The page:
Babies are great, but they don’t do much in the way of formal performing. Yes, they are fun to watch and, thanks to camera phones and tablets, parents have way too much video to share with you (don’t look at me, I’m a photographer). To truly get the kids on stage for parental bragging rights, you really need to water and nurture your little ones until their tiny fingers can finally do something useful, like play the piano in the case of our daughter. We settled on the piano after discarding all possible instruments that sound dreadful in the hands of little kids, i.e. recorders, violins, accordions, trumpets, drums, etc. Honestly, even the piano can test Baba’s ears were it not for the headphones. No, not noise cancelling headphones, the ones that can be plugged into our electric piano. I think you get the idea.
After months of taking lessons three times a week, news came down from our daughter of a pending piano and singing recital (she takes singing lessons too). This announcement caused me to reminisce about my own recital days as a child. I can still recall sitting in the front row with the other children as we patiently waited for our turns at the grand piano on the stage. No doubt we were fidgeting with boredom the entire time, but stayed put we kids did. As for the parents, they listened to each child’s performance and eagerly waited their own kid’s turn on the ivory. No doubt many of them were fidgeting with boredom too, but listen they did.
All of this was vaguely in the back of my mind as we entered the large music store in midtown Wangjing. There, in the back, was a theater with the requisite grand piano tuned to perfection (unlike those at my daughter’s piano school). Arriving late (twins!), I could see a girl dressed to the nines running her fingers along the keys. Unfortunately, standing outside the door of the small theater, it was difficult to hear her well-practiced performance due to the chaos in the audience. I didn’t expect silence, but the level of mayhem was disappointing. Children milled about the room, at times playing with the balloons on stage. There was a general inability of any two adults seated or standing near one another to shut-up for two minutes and listen to a single performance. Parents even talked while their own children performed and, if not, they were busy with their mobile devices.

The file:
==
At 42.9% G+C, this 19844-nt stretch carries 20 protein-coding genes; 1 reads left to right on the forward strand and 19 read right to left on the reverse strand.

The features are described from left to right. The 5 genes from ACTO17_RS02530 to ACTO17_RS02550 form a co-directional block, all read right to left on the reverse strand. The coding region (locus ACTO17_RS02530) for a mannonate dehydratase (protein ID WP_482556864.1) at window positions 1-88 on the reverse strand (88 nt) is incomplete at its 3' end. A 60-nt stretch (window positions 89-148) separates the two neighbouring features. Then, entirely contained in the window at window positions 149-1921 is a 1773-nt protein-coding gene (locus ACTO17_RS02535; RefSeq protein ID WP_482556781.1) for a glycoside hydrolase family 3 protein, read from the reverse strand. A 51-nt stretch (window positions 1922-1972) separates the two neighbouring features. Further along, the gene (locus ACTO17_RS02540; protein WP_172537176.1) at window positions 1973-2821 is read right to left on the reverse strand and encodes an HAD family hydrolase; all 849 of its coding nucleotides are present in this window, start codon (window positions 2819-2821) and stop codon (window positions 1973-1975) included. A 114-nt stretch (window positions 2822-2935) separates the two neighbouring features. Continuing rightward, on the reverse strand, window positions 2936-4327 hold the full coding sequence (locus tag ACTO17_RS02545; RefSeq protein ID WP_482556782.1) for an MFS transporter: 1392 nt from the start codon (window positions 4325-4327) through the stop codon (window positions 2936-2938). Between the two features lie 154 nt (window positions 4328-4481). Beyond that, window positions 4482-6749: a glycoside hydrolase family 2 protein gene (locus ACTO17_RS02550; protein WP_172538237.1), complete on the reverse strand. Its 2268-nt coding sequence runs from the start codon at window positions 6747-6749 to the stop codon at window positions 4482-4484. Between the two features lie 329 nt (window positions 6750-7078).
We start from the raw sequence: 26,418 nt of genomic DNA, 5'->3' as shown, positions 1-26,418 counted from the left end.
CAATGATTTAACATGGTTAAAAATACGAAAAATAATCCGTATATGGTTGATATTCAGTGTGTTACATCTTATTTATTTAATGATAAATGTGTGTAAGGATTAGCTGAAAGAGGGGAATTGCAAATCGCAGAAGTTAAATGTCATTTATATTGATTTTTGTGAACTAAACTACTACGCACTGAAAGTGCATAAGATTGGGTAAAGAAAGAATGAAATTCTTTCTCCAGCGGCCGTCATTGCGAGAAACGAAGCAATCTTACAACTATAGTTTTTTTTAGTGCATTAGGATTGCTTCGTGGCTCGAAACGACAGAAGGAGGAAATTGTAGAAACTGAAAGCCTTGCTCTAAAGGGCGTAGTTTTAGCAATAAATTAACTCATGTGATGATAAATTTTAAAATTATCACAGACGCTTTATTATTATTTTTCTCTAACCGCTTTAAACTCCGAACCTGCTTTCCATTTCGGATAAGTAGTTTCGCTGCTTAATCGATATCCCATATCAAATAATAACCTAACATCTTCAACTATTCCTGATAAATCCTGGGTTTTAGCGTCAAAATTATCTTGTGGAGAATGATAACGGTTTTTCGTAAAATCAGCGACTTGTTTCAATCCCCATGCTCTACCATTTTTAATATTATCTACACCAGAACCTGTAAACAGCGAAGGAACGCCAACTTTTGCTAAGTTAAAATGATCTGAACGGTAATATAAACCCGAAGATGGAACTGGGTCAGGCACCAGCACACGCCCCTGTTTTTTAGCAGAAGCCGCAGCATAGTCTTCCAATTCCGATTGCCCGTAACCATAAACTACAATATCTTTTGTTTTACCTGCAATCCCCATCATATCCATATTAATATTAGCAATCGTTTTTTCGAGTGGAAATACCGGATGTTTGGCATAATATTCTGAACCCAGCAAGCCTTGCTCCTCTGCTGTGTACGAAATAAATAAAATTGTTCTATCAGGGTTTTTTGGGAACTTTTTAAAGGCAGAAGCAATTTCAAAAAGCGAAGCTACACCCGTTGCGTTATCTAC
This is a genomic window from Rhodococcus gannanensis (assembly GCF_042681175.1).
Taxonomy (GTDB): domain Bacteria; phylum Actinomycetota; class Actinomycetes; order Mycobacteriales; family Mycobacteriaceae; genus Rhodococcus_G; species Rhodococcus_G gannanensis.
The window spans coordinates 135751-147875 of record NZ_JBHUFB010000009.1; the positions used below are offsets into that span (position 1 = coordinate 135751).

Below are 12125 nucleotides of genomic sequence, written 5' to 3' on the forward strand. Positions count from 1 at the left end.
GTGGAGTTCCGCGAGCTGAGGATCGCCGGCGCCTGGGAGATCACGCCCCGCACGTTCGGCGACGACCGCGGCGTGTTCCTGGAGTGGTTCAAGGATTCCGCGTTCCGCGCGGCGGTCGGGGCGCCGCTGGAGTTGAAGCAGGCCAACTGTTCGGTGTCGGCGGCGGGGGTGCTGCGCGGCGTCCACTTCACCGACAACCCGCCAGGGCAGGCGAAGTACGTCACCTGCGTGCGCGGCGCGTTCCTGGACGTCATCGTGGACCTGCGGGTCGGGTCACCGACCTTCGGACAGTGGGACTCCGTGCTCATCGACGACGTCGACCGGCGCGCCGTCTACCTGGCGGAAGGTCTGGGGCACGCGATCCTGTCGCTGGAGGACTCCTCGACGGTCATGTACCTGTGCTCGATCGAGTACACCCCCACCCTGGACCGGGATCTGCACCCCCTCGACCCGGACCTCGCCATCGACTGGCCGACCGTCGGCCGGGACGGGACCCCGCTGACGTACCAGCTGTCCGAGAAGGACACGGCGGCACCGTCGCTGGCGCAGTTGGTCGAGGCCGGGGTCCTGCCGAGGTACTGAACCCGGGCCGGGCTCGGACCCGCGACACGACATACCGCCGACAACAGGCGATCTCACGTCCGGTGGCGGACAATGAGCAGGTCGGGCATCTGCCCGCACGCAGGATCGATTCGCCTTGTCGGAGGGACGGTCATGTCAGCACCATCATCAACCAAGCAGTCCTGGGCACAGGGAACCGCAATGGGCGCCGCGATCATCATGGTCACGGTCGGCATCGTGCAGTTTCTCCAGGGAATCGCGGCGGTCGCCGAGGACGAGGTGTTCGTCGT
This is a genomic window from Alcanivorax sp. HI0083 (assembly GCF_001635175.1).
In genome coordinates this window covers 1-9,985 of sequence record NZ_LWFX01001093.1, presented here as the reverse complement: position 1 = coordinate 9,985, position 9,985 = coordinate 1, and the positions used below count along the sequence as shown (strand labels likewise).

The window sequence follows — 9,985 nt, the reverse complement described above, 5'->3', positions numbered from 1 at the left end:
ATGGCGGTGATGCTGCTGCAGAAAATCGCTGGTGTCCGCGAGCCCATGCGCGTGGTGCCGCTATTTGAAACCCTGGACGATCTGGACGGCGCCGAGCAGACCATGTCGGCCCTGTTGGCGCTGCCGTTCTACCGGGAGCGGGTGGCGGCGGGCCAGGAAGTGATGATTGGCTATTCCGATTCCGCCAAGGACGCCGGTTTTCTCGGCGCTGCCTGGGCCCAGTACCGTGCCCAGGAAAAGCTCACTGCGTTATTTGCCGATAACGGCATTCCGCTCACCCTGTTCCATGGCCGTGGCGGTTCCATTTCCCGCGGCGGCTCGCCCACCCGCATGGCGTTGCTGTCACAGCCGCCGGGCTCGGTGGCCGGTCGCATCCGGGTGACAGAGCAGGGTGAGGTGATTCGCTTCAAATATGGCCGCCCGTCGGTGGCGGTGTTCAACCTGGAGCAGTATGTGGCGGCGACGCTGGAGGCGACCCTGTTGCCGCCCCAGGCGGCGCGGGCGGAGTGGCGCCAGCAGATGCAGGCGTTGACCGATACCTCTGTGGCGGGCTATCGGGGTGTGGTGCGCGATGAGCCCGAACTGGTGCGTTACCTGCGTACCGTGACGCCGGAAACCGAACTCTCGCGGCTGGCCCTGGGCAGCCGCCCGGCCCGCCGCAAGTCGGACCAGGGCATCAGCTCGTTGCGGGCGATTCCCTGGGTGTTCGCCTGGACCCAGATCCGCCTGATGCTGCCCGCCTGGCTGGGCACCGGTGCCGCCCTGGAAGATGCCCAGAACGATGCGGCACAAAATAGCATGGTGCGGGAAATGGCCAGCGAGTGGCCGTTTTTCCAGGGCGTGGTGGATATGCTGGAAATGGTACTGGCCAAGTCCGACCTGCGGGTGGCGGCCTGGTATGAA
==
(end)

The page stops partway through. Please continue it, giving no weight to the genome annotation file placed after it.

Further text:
Of course, all of this can be filed under cultural differences, but it did give me pause. Why would anyone expect a movie theater to be quiet in Beijing when parents cannot even sit still for live performances? Sure, the performers were kids and probably didn’t really mind either way, but the underlying message being taught to them was that when someone is on stage, it doesn’t matter what the audience does. It doesn’t matter that someone practiced for hours for her two minutes on stage; you owe her no respect, no attention, and no applause. It may not be politically correct to say so, but sometimes the culture of a group is wrong and needs to change.
In the end, our daughter carried out her brief piano solo and singing duet like a seasoned pro. I’m sure she outshined my childhood performances, but to be sure I recorded both so I could share the memory with her grandparents. No doubt the next time I see you, I’ll share both videos with you, along with some hilarious hijinks from our twin boys.
Photo courtesy of Christopher Lay